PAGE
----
Amyloid beta aggregation kinetics : The role of intrinsic and extrinsic factors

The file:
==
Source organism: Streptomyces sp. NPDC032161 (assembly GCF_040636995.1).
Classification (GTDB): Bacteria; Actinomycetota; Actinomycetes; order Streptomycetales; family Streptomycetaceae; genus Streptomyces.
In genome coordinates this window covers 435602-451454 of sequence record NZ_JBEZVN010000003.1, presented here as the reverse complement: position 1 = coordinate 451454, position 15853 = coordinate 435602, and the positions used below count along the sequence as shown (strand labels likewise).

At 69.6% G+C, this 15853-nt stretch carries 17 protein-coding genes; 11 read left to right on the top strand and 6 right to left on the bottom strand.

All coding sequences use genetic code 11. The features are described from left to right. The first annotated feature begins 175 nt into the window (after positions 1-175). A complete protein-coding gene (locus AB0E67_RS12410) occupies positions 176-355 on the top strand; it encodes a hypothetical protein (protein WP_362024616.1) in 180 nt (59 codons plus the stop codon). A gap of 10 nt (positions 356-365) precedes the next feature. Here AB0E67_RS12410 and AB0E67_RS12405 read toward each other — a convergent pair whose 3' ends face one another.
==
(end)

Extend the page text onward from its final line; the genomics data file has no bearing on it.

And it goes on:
Abstract: As our knowledge of diseases and the development of new technologies increases,many health problems that were lethal in the past can now be cured. Couple thisto better life quality and improved medical care, we are seeing an increase in theaverage life expectancy. The downside to this, however, is that diseases that developwith age are becoming more common. There is currently an estimated 47 millionpeople living with dementia with this number predicted to be doubled every 20years. Alzheimer’s disease (AD) accounts for 60-70% of all the dementia cases inthe whole world. Most of the AD cases are sporadic and patients develop symptomsafter 65 years of age. A small subset of all AD cases are caused by a modified genethat can be passed through generations and lead to the development of dementia ata much younger age. Patient with AD usually have memory and mental problemsand become totally dependent on others in their late stage. Unfortunately, there isstill no therapy available for AD on the market.The hallmarks of AD are plaques and tangles in the brain which are believed tolead to the death of nerve cells in the brain. The plaques mainly contain fibrilsthat are formed by a small protein called amyloid beta (Abeta). Abeta has a tendencyto clump (aggregate) together and form long fibrils. Many studies suggest that Abetaaggregation links to the development of AD, which is supported by cases of peoplewith genetic modifications. Those modifications lead to an increased production ofAbeta or more aggregation favoured products and are linked to an earlier developmentof AD symptoms.How Abeta causes cell death is not known, but it is believed that the toxic species arenot the fibrils but aggregation intermediates, made up of two or more Abeta peptides.To figure out the link between Abeta peptides and AD, aggregation behaviour of Abetais, therefore, an important question. Chemical kinetics is an area of chemistry inwhich the reaction speed of a chemical process is studied. Specifically, in aggregationkinetics, the detailed reaction steps and rates of the formation or disruption of acomplex is studied. The overall aggregation process can be divided into several steps.This process can be thought of as standing in line at the supermarket. If we considerthe people to be Abeta a long line of people would represent a mature Abeta fibril. Toform the line, only a few people are needed and generally stand close to each other atthe check-out, which is referred to as primary nucleation. The nucleus then growsas more people join and the line becomes longer, a process termed elongation. Asmore and more people join the line, there forms a long queue, which in our case isthe mature fibril. As the line grows, people try to cut in by standing off to the side ofthe line (secondary nucleation), should a neighbouring cashier comes to work, thisgroup of people (new nucleus) are in prime position to break off from the line (fibril) and start queuing at the front of a newline, thus the process repeats and a new line(fibril) is formed. This queuing example is used here only to explain the simplifiedbasic steps in the Abeta aggregation. The general supermarket would not have thecapacity to open enough cashiers to cope with massive secondary nucleation thatis involved in the aggregation kinetics. In reality, the fibril surface serves as a veryefficient catalyser that helps to generate a huge amount of Abeta oligomers, which isthen followed by elongation to produce more fibril surface. These processes form acatalytic cycle that boosts the Abeta fibril formation and is potentially very dangerousto the brain.Our study is mainly focused on solving the aggregation mechanism of Abeta. In mywork, we use experimental tools to follow the aggregation of Abeta and its gene modifiedvariants that link to early-onset AD, Abeta with different length, or at differentpH or salt concentration. The experimental data was then analysed using mathematicalequations to find out the detailed steps that are involved in the aggregation.We found that some gene factors and environmental factors lead to a decreased repulsiveforce between molecules. Thus, the clumping between molecules or withbigger complexes is favoured. The saturated secondary nucleation is observed inall these cases, which means the catalytic fibril surface (queue) is fully covered bymonomer (people), and new nuclei formation speed is limited by the release of thenuclei from the catalytic surface. In this case, the secondary nucleation speed isreaching the maximum. This secondary nucleation speed maximization leads tomassive amount of oligomer production, which is potentially a high-risk factor tothe brain. A chaperone protein, Brichos, is found to selectively hinder this secondarynucleation and drastically decreases the toxic oligomer production.Overall, our study reveals the kinetic details of Abeta aggregation, mainly focusingon the effect of intrinsic and extrinsic factors. We have identified that secondarynucleation is the critical pathway that generates toxic oligomers and as such could bean important target in the development of effective therapy for Alzheimer’s disease.
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